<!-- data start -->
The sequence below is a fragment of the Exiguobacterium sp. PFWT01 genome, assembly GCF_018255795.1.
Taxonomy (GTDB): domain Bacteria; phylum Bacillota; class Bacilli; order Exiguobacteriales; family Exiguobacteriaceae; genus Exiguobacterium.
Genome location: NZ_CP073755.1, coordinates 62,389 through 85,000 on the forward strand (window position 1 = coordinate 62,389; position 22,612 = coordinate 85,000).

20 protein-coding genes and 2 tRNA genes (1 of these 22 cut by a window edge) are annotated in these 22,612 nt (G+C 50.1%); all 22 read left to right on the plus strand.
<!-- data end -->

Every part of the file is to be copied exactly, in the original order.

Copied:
The sequence below is a fragment of the Exiguobacterium sp. PFWT01 genome, assembly GCF_018255795.1.
Taxonomy (GTDB): domain Bacteria; phylum Bacillota; class Bacilli; order Exiguobacteriales; family Exiguobacteriaceae; genus Exiguobacterium.
Genome location: NZ_CP073755.1, coordinates 62,389 through 85,000 on the forward strand (window position 1 = coordinate 62,389; position 22,612 = coordinate 85,000).

20 protein-coding genes and 2 tRNA genes (1 of these 22 cut by a window edge) are annotated in these 22,612 nt (G+C 50.1%); all 22 read left to right on the plus strand.